“I don’t think those challenges are limited to player-coach. I think it’s player-to-player, I think it’s around all the other subjects I’ve probably spoken about millions of times and just the next step for where the game needs to go.”

When asked why she doesn’t like player-to-player relationships, Hayes said they pose “challenges in the locker room” which are “far from ideal”.

“One player’s in the team, one’s not. One might be in the last year of their contract, one might not be. One might be competing in a position with someone else.

“Those things have been happening in dressing rooms. Longer-term, in an ideal world you wouldn’t have to deal with that.

“While you talk about it from a hierarchical perspective, that doesn’t mean it doesn’t present challenges — it does. We have to work an awful lot about how we manage those challenges in the locker room because they are far from ideal.”

Managers’ press conferences which were conducted after Hayes’, which took place at 3pm on Thursday, were asked about her comments on Friday.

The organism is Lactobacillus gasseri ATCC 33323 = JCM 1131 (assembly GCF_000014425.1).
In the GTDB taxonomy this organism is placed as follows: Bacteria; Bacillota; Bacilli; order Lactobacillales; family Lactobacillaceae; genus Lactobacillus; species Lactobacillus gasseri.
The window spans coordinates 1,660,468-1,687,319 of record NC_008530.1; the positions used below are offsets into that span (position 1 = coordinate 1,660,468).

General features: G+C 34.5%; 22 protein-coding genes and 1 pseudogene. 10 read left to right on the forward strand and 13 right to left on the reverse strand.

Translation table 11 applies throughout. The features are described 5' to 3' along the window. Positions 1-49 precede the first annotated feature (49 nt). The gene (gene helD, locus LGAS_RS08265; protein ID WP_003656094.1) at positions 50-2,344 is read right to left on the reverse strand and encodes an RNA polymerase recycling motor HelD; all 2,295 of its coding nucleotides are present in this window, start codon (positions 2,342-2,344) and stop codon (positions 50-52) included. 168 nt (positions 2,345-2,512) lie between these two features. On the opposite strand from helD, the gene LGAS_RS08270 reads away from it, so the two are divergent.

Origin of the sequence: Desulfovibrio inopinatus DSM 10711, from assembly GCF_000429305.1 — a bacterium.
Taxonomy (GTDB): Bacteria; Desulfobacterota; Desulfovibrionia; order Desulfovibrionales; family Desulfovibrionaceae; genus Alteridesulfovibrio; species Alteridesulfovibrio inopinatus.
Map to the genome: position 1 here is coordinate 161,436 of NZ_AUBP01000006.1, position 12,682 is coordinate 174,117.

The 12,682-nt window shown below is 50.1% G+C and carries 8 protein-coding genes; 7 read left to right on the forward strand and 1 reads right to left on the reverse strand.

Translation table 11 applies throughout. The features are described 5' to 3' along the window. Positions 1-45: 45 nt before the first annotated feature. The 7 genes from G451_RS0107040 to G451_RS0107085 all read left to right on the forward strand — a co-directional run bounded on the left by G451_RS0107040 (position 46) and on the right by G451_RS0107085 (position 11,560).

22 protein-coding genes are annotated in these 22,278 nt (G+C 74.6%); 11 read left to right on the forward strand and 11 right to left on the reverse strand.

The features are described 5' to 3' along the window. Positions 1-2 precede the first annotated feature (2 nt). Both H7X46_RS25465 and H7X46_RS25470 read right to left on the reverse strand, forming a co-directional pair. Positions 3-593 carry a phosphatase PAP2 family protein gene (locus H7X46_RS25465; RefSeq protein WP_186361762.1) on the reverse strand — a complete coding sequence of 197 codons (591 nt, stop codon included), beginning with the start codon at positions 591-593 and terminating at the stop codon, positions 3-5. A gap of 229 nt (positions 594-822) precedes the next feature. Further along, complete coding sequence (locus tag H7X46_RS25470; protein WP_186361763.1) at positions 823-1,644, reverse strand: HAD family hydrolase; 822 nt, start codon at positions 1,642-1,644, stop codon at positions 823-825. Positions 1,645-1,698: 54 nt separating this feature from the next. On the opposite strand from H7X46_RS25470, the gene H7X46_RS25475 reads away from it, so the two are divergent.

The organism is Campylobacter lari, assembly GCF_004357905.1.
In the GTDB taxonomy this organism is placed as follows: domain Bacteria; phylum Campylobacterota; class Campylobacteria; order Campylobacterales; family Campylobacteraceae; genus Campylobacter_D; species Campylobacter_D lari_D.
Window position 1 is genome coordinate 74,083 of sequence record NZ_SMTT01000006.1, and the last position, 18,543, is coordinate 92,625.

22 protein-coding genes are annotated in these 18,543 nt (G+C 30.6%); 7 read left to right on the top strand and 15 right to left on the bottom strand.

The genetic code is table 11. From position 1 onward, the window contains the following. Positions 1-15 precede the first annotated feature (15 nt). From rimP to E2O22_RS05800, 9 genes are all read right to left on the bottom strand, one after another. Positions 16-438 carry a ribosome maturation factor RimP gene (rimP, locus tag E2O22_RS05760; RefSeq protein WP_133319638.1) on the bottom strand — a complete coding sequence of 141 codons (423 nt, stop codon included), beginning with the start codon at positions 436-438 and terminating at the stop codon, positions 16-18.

Everton manager Brian Sorensen, who said player-coach relationships were “not acceptable”, said player-to-player relationships are “not in the same ballpark” and he had never found player-to-player relationships to be a problem. Liverpool’s Matt Beard, who condemned player-coach relationships, said he does not see player-to-player relationships as a problem.

“One in five people meet their long-term partner in a work environment. The key thing is that if there is a relationship, it doesn’t affect your day-to-day job. I’ve got no issues with it.”

Some clubs did not allow questions on player-coach relationships at all.

Brighton’s interim manager Mikey Harris, who is in his first role in women’s football, said he was not “comfortable giving an answer on something that I don’t have enough context for”, before the press officer prevented captain Vicky Losada from speaking on the matter.

Similarly, West Ham’s press officer shut down a question posed to manager Rehanne Skinner because of the “lack of relevance the question has to West Ham or our game against Liverpool on Sunday”. Leicester, who are dealing with the allegation against Kirk, said they could not comment.

 (Chris Lee – Chelsea FC/Chelsea FC via Getty Images)